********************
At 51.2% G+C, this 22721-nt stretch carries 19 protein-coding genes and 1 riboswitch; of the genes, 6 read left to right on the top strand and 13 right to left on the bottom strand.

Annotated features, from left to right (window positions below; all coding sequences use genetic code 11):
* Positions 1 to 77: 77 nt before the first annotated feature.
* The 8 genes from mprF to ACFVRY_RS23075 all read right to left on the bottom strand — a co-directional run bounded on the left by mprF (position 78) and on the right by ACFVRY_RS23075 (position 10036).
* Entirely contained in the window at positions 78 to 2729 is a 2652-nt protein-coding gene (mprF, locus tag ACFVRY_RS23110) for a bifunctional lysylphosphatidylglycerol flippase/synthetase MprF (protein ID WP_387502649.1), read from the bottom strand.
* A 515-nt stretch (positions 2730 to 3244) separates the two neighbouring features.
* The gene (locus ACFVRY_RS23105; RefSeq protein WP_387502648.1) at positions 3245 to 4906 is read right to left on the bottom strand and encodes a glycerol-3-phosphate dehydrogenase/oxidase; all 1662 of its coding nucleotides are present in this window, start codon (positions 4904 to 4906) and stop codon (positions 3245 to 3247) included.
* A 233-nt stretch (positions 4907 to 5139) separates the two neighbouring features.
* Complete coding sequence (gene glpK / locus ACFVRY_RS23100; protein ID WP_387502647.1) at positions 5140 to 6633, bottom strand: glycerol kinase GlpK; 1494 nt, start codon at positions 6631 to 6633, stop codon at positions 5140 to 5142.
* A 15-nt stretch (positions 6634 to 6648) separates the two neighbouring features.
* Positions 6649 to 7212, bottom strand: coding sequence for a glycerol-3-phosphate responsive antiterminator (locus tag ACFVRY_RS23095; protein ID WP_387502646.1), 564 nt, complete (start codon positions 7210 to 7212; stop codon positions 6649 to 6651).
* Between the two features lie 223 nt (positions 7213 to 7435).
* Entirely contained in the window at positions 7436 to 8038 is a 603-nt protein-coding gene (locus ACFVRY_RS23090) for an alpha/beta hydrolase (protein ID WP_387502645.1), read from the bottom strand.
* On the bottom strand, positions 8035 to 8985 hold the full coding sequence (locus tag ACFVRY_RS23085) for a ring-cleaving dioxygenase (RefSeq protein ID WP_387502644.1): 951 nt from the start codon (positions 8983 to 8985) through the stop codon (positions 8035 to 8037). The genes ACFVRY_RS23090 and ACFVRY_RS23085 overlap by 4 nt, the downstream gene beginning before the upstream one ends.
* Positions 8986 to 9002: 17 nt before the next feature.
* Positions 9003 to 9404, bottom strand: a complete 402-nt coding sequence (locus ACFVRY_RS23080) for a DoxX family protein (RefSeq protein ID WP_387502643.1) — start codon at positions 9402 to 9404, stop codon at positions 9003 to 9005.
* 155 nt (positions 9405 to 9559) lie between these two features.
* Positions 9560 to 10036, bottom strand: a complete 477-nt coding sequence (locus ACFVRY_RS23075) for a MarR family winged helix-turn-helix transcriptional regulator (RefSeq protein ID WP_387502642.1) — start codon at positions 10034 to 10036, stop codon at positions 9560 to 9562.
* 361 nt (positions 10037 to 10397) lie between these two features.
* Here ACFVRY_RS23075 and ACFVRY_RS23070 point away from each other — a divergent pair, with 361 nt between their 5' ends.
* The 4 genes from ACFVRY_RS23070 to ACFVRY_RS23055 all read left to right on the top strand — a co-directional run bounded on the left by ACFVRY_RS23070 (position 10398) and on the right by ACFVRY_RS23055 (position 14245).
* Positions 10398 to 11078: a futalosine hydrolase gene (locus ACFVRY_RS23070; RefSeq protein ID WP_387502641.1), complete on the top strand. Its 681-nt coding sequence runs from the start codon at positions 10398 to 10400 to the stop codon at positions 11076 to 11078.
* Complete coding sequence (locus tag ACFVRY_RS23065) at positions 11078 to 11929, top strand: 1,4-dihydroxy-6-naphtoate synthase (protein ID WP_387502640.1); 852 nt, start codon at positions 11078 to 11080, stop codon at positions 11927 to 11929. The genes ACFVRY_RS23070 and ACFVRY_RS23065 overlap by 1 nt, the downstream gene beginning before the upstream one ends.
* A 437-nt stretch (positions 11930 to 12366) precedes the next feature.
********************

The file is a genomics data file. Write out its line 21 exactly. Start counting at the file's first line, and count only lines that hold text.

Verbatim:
* The 4 genes from ACFVRY_RS23070 to ACFVRY_RS23055 all read left to right on the top strand — a co-directional run bounded on the left by ACFVRY_RS23070 (position 10398) and on the right by ACFVRY_RS23055 (position 14245).